For centuries depictions of the human figure were prized more highly than those of still-life, animals or landscape, and from the Renaissance onward anatomy became a staple of the artist's training.
The human figure in art carries, in different ways and through different periods, a huge significance, being the most direct means by which art can address the human condition. In early societies its significance was supernatural, a rendering of gods or spirits in human form. Later, in the Renaissance, although Christianity provided the dominant social belief system, western art's obsession with the figure reflected an increasingly humanist outlook, with humankind at the center of the universe. The distortions of Modernist art, meanwhile, may be interpreted as reflecting human alienation, isolation and anguish (see for example the work of Francis Bacon).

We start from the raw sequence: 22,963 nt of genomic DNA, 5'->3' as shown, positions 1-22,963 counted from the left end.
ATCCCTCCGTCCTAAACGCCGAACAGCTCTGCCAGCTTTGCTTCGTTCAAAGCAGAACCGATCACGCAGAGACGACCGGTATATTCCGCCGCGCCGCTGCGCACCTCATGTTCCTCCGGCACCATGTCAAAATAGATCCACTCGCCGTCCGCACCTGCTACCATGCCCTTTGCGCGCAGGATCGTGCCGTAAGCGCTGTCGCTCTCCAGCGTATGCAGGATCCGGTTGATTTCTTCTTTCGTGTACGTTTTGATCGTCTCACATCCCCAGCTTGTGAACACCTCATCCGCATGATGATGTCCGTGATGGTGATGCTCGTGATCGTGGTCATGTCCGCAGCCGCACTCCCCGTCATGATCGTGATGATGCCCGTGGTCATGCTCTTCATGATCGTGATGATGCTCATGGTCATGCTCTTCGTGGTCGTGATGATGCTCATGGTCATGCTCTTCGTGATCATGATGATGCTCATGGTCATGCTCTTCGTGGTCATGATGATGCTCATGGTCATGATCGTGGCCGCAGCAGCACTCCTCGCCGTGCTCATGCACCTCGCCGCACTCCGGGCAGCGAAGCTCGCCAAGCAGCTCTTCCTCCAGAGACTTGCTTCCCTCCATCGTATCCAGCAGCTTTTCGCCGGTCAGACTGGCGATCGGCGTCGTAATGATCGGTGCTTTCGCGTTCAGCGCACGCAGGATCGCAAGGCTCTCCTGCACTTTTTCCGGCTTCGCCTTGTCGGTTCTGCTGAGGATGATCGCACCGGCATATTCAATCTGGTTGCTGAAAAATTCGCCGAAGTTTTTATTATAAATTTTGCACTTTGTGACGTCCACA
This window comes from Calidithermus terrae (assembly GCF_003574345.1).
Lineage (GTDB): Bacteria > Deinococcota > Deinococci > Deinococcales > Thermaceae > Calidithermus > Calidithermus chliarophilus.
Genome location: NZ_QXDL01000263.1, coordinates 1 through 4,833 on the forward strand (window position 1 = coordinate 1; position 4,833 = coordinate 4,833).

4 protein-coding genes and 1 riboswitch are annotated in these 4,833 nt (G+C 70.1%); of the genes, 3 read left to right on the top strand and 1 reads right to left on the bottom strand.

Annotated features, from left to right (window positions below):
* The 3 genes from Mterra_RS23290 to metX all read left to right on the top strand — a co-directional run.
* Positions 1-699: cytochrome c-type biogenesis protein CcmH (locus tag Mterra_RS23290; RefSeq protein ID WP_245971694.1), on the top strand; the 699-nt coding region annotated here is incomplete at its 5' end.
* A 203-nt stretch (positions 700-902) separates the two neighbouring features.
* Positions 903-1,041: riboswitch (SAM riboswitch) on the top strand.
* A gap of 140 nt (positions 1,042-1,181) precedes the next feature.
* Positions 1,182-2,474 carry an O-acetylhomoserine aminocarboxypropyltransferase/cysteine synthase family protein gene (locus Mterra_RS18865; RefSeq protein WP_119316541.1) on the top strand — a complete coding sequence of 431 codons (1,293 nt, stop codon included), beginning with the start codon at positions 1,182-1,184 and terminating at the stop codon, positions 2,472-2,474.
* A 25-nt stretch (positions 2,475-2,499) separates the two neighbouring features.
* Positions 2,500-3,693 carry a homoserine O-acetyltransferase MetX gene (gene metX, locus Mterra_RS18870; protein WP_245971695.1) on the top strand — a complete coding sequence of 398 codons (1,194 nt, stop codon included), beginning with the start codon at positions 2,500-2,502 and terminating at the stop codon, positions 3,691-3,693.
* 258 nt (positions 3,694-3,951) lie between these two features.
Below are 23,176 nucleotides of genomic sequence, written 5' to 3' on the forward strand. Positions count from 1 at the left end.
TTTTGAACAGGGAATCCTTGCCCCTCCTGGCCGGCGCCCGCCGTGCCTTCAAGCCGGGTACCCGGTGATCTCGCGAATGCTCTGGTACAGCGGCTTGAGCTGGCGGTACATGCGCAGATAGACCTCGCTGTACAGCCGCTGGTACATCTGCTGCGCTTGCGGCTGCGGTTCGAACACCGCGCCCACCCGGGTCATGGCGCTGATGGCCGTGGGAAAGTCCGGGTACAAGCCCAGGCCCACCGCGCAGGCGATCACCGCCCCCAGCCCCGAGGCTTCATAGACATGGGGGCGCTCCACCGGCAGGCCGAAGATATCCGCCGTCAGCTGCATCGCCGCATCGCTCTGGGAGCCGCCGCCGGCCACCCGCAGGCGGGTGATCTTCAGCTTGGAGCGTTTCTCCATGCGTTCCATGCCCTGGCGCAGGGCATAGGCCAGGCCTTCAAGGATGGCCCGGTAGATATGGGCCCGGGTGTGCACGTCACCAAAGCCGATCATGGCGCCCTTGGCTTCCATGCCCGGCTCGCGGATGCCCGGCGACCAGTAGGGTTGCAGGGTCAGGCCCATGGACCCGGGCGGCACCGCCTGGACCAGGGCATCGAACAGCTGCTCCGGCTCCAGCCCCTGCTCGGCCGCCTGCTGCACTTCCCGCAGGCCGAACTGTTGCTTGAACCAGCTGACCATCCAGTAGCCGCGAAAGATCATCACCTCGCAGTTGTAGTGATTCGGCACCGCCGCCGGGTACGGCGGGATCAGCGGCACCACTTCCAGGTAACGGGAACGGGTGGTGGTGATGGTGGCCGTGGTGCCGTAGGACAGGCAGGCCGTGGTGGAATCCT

Numerous films in the Roland Collection deal with figurative art; this section highlights some of those in which concern with representing the figure is most conspicuous.